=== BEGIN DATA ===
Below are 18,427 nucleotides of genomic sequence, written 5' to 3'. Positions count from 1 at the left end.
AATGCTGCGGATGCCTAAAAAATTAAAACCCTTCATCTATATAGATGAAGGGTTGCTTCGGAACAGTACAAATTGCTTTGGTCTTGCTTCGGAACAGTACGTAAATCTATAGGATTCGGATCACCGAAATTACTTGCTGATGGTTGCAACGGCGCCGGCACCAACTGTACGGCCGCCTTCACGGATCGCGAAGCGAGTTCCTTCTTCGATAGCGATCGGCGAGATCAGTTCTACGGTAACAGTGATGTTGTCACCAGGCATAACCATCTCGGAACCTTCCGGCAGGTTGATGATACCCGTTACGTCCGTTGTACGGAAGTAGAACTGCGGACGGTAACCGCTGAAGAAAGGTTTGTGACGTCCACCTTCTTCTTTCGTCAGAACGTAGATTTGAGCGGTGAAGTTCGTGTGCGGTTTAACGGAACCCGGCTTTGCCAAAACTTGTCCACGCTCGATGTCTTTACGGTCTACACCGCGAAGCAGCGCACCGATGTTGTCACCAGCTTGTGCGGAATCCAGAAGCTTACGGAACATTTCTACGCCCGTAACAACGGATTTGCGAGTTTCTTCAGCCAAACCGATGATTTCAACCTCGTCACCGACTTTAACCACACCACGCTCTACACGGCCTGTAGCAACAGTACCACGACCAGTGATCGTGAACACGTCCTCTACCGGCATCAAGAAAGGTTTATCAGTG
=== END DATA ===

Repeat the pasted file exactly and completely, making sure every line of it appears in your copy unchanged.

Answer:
Below are 18,427 nucleotides of genomic sequence, written 5' to 3'. Positions count from 1 at the left end.
AATGCTGCGGATGCCTAAAAAATTAAAACCCTTCATCTATATAGATGAAGGGTTGCTTCGGAACAGTACAAATTGCTTTGGTCTTGCTTCGGAACAGTACGTAAATCTATAGGATTCGGATCACCGAAATTACTTGCTGATGGTTGCAACGGCGCCGGCACCAACTGTACGGCCGCCTTCACGGATCGCGAAGCGAGTTCCTTCTTCGATAGCGATCGGCGAGATCAGTTCTACGGTAACAGTGATGTTGTCACCAGGCATAACCATCTCGGAACCTTCCGGCAGGTTGATGATACCCGTTACGTCCGTTGTACGGAAGTAGAACTGCGGACGGTAACCGCTGAAGAAAGGTTTGTGACGTCCACCTTCTTCTTTCGTCAGAACGTAGATTTGAGCGGTGAAGTTCGTGTGCGGTTTAACGGAACCCGGCTTTGCCAAAACTTGTCCACGCTCGATGTCTTTACGGTCTACACCGCGAAGCAGCGCACCGATGTTGTCACCAGCTTGTGCGGAATCCAGAAGCTTACGGAACATTTCTACGCCCGTAACAACGGATTTGCGAGTTTCTTCAGCCAAACCGATGATTTCAACCTCGTCACCGACTTTAACCACACCACGCTCTACACGGCCTGTAGCAACAGTACCACGACCAGTGATCGTGAACACGTCCTCTACCGGCATCAAGAAAGGTTTATCAGTG